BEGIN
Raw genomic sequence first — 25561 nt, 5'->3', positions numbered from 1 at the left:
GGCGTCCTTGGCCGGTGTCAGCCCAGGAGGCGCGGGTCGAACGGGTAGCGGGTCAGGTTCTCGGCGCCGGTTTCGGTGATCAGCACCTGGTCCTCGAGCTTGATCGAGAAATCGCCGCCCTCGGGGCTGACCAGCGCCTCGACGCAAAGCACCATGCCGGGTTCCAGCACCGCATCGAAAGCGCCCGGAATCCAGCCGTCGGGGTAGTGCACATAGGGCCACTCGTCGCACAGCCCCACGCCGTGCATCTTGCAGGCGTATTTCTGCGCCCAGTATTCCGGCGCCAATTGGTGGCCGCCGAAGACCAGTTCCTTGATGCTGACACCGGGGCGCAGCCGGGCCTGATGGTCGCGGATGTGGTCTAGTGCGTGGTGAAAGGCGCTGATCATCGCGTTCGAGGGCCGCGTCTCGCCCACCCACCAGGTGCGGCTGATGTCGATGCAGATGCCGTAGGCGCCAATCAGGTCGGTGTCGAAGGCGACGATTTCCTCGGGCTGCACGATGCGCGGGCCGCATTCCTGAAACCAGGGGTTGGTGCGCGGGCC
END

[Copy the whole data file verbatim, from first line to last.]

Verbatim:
Raw genomic sequence first — 25561 nt, 5'->3', positions numbered from 1 at the left:
GGCGTCCTTGGCCGGTGTCAGCCCAGGAGGCGCGGGTCGAACGGGTAGCGGGTCAGGTTCTCGGCGCCGGTTTCGGTGATCAGCACCTGGTCCTCGAGCTTGATCGAGAAATCGCCGCCCTCGGGGCTGACCAGCGCCTCGACGCAAAGCACCATGCCGGGTTCCAGCACCGCATCGAAAGCGCCCGGAATCCAGCCGTCGGGGTAGTGCACATAGGGCCACTCGTCGCACAGCCCCACGCCGTGCATCTTGCAGGCGTATTTCTGCGCCCAGTATTCCGGCGCCAATTGGTGGCCGCCGAAGACCAGTTCCTTGATGCTGACACCGGGGCGCAGCCGGGCCTGATGGTCGCGGATGTGGTCTAGTGCGTGGTGAAAGGCGCTGATCATCGCGTTCGAGGGCCGCGTCTCGCCCACCCACCAGGTGCGGCTGATGTCGATGCAGATGCCGTAGGCGCCAATCAGGTCGGTGTCGAAGGCGACGATTTCCTCGGGCTGCACGATGCGCGGGCCGCATTCCTGAAACCAGGGGTTGGTGCGCGGGCC